Black Star Riders, Michael Monroe, Phil Campbell and the Bastard Sons
The Tramshed, Cardiff
Live Review and Photograhy by Paul Hutchings
There will be few more variable yet totally entertaining bills than the one that rolled into one of the best venues in South Wales this Tuesday evening. Celebrating a decade together, Black Star Riders pulled in two very solid supports to bolster the audience on this tour. Not that they ever looked like they needed it. But more of them later.
Just shy of seven o’clock and the Tramshed is already an expectant buzz. Twenty minutes later and there’s not an awful lot of room in the 1000 capacity venue as the first in a parade of hard rock legends enters the stage. It’s been eight years since Phil Campbell played his final gigs with Motörhead, something which still seems incredibly raw. Since then, Campbell assembled his All-Star Band before morphing it into The Bastard Sons. The band tour relentlessly, evidence that fame and notoriety and status doesn’t a) pay the bills and b) ease the creative itch. Campbell is most comfortable on the stage, peeling out those bluesy solos he’s been doing for over 40 years, since those days when he played with Persian Risk a mere stone’s throw from tonight’s venue.
The band are a man down. Guitarist Todd is absent, still recovering from illness. This leaves the band slightly light in the axe department, although bassist Tyler appears intent on bringing the low end, such are his rumblings through the 40-minute set. He locks in tightly with drummer Dane, who is surely becoming one of the most underrated drummers in the UK. He handles everything with ease. But this is a band made to survive adversity and the four-piece don’t look like they’re bothered. Indeed, given the limited space afforded to them, it’s probably a relief for Tyler and vocalist Joel Peters to have an extra foot to move around in.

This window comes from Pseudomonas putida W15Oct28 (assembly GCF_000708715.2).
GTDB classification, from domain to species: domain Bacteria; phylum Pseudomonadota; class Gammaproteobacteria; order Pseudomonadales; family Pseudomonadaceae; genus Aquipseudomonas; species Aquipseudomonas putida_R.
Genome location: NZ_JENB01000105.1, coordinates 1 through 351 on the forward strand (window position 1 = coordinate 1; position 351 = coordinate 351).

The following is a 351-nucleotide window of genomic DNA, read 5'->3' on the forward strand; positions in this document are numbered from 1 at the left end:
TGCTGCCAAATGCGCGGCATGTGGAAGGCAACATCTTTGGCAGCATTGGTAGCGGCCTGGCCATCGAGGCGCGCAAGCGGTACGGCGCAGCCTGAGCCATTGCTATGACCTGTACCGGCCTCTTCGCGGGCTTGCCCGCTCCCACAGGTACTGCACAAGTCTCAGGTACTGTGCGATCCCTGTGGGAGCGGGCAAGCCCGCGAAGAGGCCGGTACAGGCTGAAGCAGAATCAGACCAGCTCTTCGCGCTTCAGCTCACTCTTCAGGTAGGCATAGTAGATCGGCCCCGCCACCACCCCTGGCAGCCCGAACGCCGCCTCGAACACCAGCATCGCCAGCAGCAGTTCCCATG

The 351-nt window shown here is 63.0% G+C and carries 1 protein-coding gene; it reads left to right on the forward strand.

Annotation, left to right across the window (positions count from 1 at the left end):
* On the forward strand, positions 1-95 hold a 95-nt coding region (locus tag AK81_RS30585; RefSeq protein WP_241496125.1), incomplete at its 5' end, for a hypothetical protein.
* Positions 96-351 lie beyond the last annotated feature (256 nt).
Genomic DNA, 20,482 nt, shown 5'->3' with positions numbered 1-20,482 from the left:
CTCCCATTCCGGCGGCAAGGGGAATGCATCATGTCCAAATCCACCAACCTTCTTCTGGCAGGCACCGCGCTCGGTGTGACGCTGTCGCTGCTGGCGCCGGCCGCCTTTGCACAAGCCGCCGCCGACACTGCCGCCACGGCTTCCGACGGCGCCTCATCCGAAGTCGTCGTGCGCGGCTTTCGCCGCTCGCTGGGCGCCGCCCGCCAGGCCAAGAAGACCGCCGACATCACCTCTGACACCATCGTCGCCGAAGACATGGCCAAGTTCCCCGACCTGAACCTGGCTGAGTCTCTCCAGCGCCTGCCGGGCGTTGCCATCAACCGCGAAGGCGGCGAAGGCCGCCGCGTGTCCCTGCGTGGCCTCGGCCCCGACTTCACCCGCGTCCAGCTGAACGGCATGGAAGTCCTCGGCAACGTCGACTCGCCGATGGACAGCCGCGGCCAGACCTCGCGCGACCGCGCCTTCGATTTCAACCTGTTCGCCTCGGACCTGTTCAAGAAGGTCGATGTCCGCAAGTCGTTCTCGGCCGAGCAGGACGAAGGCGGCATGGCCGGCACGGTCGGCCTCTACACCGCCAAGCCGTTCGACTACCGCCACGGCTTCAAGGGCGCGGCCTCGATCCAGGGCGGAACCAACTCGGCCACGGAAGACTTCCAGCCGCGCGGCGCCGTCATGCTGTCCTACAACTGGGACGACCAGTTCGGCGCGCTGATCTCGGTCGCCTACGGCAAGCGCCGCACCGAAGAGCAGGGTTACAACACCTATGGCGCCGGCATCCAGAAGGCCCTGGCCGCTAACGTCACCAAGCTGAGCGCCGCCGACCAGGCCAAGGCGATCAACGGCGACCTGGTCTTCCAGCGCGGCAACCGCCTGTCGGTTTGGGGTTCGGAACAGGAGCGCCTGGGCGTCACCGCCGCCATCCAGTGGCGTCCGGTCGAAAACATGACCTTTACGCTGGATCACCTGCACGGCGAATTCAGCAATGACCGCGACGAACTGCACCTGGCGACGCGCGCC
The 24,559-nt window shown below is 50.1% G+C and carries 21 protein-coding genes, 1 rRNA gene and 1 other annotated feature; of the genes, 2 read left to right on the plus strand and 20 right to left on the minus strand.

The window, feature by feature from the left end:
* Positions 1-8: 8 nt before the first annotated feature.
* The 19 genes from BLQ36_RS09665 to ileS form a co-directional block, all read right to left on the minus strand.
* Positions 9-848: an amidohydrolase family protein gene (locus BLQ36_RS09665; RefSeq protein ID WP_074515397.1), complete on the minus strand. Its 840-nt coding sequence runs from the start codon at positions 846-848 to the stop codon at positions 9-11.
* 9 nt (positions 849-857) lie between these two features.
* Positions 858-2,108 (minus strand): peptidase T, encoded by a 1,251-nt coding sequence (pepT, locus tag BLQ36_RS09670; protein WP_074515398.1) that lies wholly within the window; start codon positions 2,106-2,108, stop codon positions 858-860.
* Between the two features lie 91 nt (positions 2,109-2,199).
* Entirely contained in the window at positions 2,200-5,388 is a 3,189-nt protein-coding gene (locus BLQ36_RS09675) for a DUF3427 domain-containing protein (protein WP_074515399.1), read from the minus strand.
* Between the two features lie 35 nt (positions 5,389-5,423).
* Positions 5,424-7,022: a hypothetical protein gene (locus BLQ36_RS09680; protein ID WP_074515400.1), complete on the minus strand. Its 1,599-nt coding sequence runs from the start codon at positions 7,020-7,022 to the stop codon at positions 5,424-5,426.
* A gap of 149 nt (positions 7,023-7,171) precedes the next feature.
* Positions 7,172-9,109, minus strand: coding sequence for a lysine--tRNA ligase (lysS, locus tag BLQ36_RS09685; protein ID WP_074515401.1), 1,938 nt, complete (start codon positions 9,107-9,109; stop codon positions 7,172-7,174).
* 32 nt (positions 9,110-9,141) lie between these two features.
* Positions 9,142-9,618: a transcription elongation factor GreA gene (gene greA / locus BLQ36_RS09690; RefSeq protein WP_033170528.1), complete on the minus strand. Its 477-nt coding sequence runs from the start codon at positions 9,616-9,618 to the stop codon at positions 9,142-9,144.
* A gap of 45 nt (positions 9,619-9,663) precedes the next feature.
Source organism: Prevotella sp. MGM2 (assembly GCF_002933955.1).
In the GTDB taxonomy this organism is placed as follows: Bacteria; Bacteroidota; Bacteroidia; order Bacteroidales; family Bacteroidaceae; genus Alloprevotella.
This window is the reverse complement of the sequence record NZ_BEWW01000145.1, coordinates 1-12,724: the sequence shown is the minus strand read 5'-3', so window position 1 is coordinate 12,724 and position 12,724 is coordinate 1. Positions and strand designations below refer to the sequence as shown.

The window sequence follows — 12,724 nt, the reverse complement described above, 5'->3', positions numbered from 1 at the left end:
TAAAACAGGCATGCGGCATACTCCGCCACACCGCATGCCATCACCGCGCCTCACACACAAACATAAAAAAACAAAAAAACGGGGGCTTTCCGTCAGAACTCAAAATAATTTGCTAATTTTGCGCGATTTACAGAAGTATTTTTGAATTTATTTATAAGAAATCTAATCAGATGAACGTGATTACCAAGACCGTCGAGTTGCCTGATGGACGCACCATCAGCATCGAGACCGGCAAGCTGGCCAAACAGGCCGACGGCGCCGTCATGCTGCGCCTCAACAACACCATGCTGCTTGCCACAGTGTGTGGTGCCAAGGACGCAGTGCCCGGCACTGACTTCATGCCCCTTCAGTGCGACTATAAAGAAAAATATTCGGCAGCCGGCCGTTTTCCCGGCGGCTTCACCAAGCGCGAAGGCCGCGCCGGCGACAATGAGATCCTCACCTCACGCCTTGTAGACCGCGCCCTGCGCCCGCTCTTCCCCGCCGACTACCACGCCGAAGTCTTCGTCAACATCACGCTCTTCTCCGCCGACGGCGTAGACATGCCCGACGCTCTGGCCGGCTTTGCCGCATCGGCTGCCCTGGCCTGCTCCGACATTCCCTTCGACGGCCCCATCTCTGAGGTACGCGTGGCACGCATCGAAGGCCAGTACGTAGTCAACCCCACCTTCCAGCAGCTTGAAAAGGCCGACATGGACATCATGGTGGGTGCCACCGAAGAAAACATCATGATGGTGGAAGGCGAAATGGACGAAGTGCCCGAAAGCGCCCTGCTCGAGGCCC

They hit the stage hard, with their anthem ‘We’re the Bastards’. It’s a fist pumper of a track and immediately gets the crowd moving. This is home turf after all. Peters is a blur of movement, he reminds me of a lighter Ben Ward (Orange Goblin) with his constant cajoling, be it splitting the sides to get a singalong which was embarrassingly polite or getting the crowd to raise their middle fingers to shout, “fuck you, Tyler Campbell”. The band may be struggling slightly when Phil takes the solos, but overall, there is little to complain. They throw in the welcome smattering of Motörhead tracks. ‘Born to Raise Hell’, ’Going to Brazil’ and the mandatory ‘Ace of Spades’ all feature – they do the job in style and Lemmy smiles, I’m sure.